Three SUR-13 Gang Members Found Guilty of Violent Crimes
by Jim Kouri, CPP
After a trial lasting about two weeks, a jury in federal district court returned guilty verdicts against Freddie Sandoval, 23, of Lawrenceville, Georgia, Angel Mazariegos, 24, of Doraville, Georgia, and Luis Nandy, 27, of Atlanta, Georgia, on federal charges relating to their violent criminal activity as members of a street gang known as "Surenos-13," or "SUR-13."
Kenneth A. Smith, Special Agent in Charge of ICE's Office of Investigations in Atlanta said, "Vicious transnational criminal organizations like SUR-13 have terrorized our communities. Today's guilty verdicts should send the message that law enforcement is united in its efforts to protect our communities from those who seek to terrorize our law-abiding citizens. Let me be clear: we will use every law enforcement tool at our disposal to put gang members behind bars where they belong."
"The street gang known as SUR-13 was devoted to committing acts of violence, including the murders of innocent persons as well as drive-by shootings and armed robbery," said United States Attorney David E. Nahmias.
"The indictment broke the leadership structure of SUR-13, and the jury's verdicts today seal the end of this gang's reign of terror. Today's convictions should also have a chilling effect on persons who consider joining gangs and committing such crimes: They should know that we will devote federal resources to prosecute gangs and to protect the residents of North Georgia. With these convictions today and the previous convictions in this case, five defendants will be sentenced for three murders that occurred in Gwinnett, DeKalb, and Fulton Counties. Four of these defendants face life imprisonment without parole."
FBI Special Agent In Charge Greg Jones added, "The jury has sent a clear message that, as representatives of the community in this matter, they are resolved to restoring order to that community, an order that SUR-13 tried to take away. We appreciate the hard work and sacrifice made by the many people involved in today's guilty verdict and are confident that the streets are now safer as a result."
Sandoval, Mazariegos and Nandy were all convicted on charges of Racketeering Influence and Corrupt Organization (RICO) conspiracy. Sandoval was also convicted by the jury on charges of drug distribution, attempted drug distribution, and conspiracy to distribute drugs. However, Nandy was acquitted by the jury on those charges.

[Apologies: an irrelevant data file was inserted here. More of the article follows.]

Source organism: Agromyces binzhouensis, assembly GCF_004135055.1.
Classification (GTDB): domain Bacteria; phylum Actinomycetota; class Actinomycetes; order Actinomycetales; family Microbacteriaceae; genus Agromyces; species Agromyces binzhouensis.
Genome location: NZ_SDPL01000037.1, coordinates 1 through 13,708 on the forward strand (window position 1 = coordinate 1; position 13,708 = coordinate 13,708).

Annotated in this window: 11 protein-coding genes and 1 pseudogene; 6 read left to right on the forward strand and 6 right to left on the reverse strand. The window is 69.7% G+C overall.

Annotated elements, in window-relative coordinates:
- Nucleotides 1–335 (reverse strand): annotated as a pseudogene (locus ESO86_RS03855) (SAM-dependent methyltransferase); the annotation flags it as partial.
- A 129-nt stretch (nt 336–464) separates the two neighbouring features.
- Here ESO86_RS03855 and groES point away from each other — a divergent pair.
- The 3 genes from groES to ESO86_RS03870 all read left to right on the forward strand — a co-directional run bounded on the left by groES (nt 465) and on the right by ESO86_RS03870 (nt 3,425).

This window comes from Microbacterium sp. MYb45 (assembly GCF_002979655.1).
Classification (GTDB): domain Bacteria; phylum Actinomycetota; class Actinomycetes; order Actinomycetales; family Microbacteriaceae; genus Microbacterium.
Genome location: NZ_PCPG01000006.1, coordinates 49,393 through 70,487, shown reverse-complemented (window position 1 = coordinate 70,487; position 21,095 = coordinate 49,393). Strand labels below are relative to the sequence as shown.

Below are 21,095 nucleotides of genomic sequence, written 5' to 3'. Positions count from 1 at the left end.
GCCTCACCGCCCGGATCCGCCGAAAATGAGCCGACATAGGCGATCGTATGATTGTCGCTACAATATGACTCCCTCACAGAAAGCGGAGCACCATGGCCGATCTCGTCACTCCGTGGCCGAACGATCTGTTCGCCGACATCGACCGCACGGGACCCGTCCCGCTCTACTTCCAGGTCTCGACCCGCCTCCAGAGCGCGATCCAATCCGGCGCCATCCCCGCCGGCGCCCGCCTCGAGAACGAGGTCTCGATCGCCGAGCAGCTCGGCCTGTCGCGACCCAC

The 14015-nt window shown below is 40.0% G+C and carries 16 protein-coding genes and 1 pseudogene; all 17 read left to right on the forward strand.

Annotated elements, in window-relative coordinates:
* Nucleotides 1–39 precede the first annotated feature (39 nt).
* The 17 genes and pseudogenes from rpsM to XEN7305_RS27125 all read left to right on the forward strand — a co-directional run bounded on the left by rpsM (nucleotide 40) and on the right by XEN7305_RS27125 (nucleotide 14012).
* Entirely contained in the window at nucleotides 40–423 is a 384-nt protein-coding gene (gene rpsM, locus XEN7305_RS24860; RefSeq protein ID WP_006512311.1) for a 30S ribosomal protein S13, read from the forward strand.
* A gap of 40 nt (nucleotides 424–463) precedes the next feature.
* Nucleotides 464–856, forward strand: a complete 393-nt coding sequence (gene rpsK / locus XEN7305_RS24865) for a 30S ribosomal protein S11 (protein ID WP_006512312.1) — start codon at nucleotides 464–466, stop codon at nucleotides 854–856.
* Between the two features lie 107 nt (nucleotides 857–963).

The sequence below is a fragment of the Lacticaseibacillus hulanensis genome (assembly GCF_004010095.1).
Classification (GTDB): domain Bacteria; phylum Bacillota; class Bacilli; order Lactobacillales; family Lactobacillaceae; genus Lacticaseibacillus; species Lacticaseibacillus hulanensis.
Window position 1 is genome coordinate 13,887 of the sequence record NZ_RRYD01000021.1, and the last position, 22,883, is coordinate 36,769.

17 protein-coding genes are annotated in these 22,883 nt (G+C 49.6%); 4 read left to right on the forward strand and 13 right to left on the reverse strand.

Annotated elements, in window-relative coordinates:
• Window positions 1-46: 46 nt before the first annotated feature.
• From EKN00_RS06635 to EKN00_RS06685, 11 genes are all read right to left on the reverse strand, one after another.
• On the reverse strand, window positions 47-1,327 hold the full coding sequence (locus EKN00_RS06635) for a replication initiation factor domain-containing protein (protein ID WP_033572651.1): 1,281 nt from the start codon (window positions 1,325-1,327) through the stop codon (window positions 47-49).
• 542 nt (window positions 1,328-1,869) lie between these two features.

Meanwhile, the jury convicted Mazariegos on a charge of carjacking. The jury could not reach a verdict for him on the charges of Violent Crime in Aid of Racketeering and use of a firearm in relation to a crime of violence.
In a previous trial that concluded on September 6, 2007, a jury found five members of SUR-13 guilty on charges of RICO conspiracy, Violent Crimes in Aid of Racketeering, possessing with intent to distribute controlled substances, conspiracy to possess with intent to distribute controlled substances, and being an alien in possession of firearms. Four of them face sentences of up to life imprisonment.
According to United States Attorney Nahmias and the information presented at trial: Sandoval was a leader of the youngest members of SUR-13, who were organized into a group called "Tiny Locos."
As a leader, Sandoval helped train new recruits of SUR-13-often as young as 13 years old-to break into cars to steal stereos, rob pedestrians at gunpoint, and engage in violent and often armed conflict with rival gang members.
In addition to participating in drive-by shootings and armed robberies, he engaged in the distribution of methamphetamine and marijuana. Mazariegos was involved with another SUR-13 member in stealing vehicles as early as 2002. In a three-day crime spree in early January 2005, Mazariegos participated with other members of SUR-13 to commit multiple drive-by shootings on suspected rival gang members and multiple armed robberies of pedestrians. Nandy assisted in the training of "Tiny Locos."
The defendants could each receive a maximum sentence of 20 years in prison and a fine of up to $250,000 on the RICO convictions. In addition, Sandoval could receive a sentence of up to 20 years in prison and a fine of up to $1,000,000 on the charges of conspiracy to distribute drugs and distributing the drugs. Sentencing is scheduled for February 21, 2008.
Jim Kouri, CPP is currently fifth vice-president of the National Association of Chiefs of Police. He's former chief at a New York City housing project in Washington Heights nicknamed "Crack City" by reporters covering the drug war in the 1980s. In addition, he served as director of public safety at a New Jersey university and director of security for a number of organizations. He's also served on the National Drug Task Force and trained police and security officers throughout the country. He writes for many police and crime magazines including Chief of Police, Police Times, The Narc Officer, Campus Law Enforcement Journal, and others. He's appeared as on-air commentator for over 100 TV and radio news and talk shows including Oprah, McLaughlin Report, CNN Headline News, MTV, Fox News, etc. His book Assume The Position is available at Amazon.Com, Booksamillion.com, and can be ordered at local bookstores. Kouri holds a bachelor of science in criminal justice and master of arts in public administration and he's a board certified protection professional.